Degree Name

Doctor of Philosophy


School of Health and Society


The high prevalence of overweight and obesity among workers in the mining industry in Australia poses a significant public health risk. There is a high burden associated with overweight and obesity among this cohort of workers to both the employer and the worker in terms of productivity loss, absenteeism, presenteeism (attending work while sick) and increasing risk of chronic diseases such as diabetes, hypertension and cancer. Therefore, a workplace health promotion program was identified as important and worthy of further investigation. The aim of this thesis was to determine the feasibility and effectiveness of a one year workplace health promotion program that aimed to reduce the overweight and obesity rates, and to improve the hydration status of a cohort of workers in the mining industry.

A pre-experimental study was conducted to investigate the feasibility and effectiveness of a one-year workplace health promotion program to reduce the body mass index (BMI) and improve hydration status among participants. The results of this study showed that among study completers (n=83), 83.2% of participants were either overweight or obese (42.2% overweight and 41% obese) at baseline. After one year of the workplace health promotion program, 80.7% of participants were either overweight or obese (38.6% overweight and 42.1% obese) resulting in a 2.5% decrease in the overall overweight and obesity rates. There was an increase in the consumption of core foods, especially fruit intake, from a mean of 1.1 serves per day to a mean of 1.9 serves per day (P=0.0249), nearly meeting the Australian Dietary Guidelines and the Australian Guide to Healthy Eating of 2.0 serves per day. Reported physical activity improved in females from 303 MET minutes / day to 331 MET minutes / day (P=0.738) but decreased in males from 391 to 367 MET minutes / day (P=0.751). There was an improvement to the work environment at the mine site in terms of being a ‘health promoting worksite’. Specifically, the number of posters and signage about healthy nutrition, physical activity, smoking and alcohol increased throughout the year. Contents of the vending machines and refrigerators at the site were reviewed and an increased number of healthier options was included.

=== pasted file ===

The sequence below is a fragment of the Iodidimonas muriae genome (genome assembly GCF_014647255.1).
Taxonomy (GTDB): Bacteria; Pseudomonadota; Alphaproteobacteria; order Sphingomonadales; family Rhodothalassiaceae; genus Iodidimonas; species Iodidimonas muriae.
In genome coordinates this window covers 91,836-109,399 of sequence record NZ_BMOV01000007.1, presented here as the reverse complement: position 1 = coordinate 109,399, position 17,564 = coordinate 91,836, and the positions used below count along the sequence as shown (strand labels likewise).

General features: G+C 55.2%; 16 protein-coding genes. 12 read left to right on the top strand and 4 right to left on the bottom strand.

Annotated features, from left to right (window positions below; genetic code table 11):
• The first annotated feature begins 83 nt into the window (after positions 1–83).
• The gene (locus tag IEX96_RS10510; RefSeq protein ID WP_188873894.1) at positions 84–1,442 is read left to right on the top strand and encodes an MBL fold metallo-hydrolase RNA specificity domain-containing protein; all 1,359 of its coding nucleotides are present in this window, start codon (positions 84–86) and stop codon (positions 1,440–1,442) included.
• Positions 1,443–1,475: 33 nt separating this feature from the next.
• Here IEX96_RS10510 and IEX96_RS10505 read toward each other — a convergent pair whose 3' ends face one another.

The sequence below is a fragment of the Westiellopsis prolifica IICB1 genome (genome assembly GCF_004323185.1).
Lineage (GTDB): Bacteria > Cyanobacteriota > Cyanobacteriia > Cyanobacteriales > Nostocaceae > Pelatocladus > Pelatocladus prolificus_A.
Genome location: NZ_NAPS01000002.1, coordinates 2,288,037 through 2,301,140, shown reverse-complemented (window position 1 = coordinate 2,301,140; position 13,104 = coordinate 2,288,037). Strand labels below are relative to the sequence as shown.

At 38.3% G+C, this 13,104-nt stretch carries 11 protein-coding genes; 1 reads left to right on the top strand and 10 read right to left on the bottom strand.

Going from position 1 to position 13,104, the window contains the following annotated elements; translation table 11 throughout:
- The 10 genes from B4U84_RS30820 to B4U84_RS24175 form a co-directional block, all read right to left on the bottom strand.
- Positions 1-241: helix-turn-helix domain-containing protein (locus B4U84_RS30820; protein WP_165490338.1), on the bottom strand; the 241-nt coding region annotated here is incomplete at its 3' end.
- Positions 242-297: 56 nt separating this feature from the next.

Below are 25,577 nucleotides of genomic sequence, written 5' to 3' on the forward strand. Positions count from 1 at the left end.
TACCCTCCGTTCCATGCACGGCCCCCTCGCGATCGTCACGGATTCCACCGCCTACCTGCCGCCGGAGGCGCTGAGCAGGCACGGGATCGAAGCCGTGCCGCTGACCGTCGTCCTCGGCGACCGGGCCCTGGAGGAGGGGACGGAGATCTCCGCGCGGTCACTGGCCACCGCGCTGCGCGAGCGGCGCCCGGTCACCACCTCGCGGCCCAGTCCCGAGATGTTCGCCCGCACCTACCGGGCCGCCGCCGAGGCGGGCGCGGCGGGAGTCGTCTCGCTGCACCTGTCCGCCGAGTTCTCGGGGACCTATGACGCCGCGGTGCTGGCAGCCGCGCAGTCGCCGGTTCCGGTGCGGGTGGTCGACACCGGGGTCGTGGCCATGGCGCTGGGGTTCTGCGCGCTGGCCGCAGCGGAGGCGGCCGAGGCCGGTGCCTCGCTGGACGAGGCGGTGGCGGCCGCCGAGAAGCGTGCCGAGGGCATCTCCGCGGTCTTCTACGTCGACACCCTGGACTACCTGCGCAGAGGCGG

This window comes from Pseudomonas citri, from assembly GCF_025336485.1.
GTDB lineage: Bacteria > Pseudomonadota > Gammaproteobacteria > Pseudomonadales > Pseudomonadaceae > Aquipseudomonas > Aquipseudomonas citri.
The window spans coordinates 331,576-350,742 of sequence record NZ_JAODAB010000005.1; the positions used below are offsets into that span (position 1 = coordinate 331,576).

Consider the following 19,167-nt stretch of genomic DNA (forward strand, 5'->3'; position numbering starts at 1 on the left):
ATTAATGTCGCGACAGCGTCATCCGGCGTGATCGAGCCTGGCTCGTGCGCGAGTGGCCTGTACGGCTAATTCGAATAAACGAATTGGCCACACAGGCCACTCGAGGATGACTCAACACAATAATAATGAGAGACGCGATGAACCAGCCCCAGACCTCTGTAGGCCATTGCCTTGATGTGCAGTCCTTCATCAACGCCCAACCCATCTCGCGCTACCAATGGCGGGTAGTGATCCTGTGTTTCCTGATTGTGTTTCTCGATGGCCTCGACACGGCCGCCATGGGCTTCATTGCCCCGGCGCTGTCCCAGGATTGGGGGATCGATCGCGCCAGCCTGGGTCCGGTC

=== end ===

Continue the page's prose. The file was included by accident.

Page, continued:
With regards to dehydration and heat stress, 73% of participants started their shift dehydrated. By the end of the one-year health promotion program, only 31% of participants started their shift dehydrated, an improvement of 58% from baseline. Correlation of hydration status of workers with potential risk factors such as age, gender, BMI, educational level, physical activity level and smoking status showed no significant correlation with any of these risk factors. There was no change in the reported average daily fluid consumption from baseline, suggesting underreporting as hydration status of participants improved. Among participants who were at risk of heat related illness (n=13), identified through a Basic Thermal Risk Assessment, the mean urine specific gravity (USG) was 1.021 (Range 1.010 to 1.027) pre-shift and 1.024 (Range 1.019 – 1.032) post-shift. Eight were dehydrated pre-shift and 12 were dehydrated post-shift. All 13 participants had at least two heat strain symptoms, namely headache and fatigue. Environmental temperatures during summer with no cloud cover indicated that these workers were at a high risk of heat related illness with the predicted heat strain (PHS) index predicting a core temperature of 38 degrees being reached within the first two hours of work following lunch break. Considering that workers still have to work for five hours after the lunch break, this finding is significant for these workers. Under these working conditions, hydration status plays a very crucial role in heat dissipation from the core of the body. This was clearly demonstrated as correlation of core body temperature with potential risk factors such as BMI, pre- and post-shift hydration status, fluids consumed during the shift and heat strain symptoms showed significant correlation for pre-shift hydration status only (P<0.05).

The findings presented in this thesis provide evidence that a long term workplace health promotion program at an open cut mine site is feasible and improved the control of overweight and obesity rates, hydration status and some aspects of lifestyle choices. The results suggest that tailored programs can be effective, when the nature of the workplace and workers are taken into consideration. In addition, this thesis also provides evidence that pre-shift hydration status is the key factor determining a worker’s susceptibility to heat stress, and should be addressed as a priority for any hydration management guideline for working in hot environments.

FoR codes (2008)

111705 Environmental and Occupational Health and Safety, 111712 Health Promotion, 111799 Public Health and Health Services not elsewhere classified



Unless otherwise indicated, the views expressed in this thesis are those of the author and do not necessarily represent the views of the University of Wollongong.